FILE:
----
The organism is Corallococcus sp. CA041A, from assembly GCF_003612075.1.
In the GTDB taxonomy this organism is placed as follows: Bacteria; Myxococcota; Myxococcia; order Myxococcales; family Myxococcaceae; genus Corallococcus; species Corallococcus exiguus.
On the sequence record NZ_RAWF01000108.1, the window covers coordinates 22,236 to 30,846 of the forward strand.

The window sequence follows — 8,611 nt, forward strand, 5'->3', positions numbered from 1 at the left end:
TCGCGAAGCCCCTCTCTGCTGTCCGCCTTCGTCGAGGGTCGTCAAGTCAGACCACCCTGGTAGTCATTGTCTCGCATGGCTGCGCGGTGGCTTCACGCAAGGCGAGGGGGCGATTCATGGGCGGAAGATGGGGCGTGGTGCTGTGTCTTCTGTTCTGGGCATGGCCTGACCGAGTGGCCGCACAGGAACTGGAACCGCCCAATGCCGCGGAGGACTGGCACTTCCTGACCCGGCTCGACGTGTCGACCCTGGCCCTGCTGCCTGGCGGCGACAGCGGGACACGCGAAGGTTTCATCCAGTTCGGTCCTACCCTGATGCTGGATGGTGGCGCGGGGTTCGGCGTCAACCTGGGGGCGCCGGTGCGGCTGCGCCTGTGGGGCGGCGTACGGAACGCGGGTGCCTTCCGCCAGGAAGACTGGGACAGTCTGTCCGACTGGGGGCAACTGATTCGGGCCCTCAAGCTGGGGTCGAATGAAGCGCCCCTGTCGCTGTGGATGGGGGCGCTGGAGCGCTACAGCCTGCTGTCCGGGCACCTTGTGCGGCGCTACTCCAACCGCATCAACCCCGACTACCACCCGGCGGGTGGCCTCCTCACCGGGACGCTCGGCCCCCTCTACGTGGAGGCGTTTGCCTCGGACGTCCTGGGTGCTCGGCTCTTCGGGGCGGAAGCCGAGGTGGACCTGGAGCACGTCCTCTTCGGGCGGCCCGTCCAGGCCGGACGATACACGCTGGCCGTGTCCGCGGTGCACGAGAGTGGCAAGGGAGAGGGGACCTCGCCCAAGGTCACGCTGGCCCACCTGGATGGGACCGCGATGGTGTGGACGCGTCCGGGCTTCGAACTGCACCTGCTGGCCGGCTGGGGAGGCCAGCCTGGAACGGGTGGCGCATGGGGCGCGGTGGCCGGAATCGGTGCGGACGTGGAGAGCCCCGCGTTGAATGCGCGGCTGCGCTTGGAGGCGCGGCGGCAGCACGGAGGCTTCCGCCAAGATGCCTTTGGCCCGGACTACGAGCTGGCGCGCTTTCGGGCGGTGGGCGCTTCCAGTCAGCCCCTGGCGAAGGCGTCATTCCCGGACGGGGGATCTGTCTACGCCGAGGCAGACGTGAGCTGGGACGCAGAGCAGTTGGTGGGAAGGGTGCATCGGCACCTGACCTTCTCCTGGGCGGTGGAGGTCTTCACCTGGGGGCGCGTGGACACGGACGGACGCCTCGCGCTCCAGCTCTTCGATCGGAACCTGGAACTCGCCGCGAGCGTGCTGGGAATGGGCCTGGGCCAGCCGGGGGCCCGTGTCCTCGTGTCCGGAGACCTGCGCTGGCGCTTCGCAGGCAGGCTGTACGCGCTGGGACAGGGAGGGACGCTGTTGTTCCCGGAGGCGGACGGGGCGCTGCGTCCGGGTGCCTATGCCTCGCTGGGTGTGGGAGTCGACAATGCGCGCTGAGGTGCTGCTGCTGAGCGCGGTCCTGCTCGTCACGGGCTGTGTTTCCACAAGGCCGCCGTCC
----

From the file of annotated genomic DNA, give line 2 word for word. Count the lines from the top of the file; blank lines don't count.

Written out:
In the GTDB taxonomy this organism is placed as follows: Bacteria; Myxococcota; Myxococcia; order Myxococcales; family Myxococcaceae; genus Corallococcus; species Corallococcus exiguus.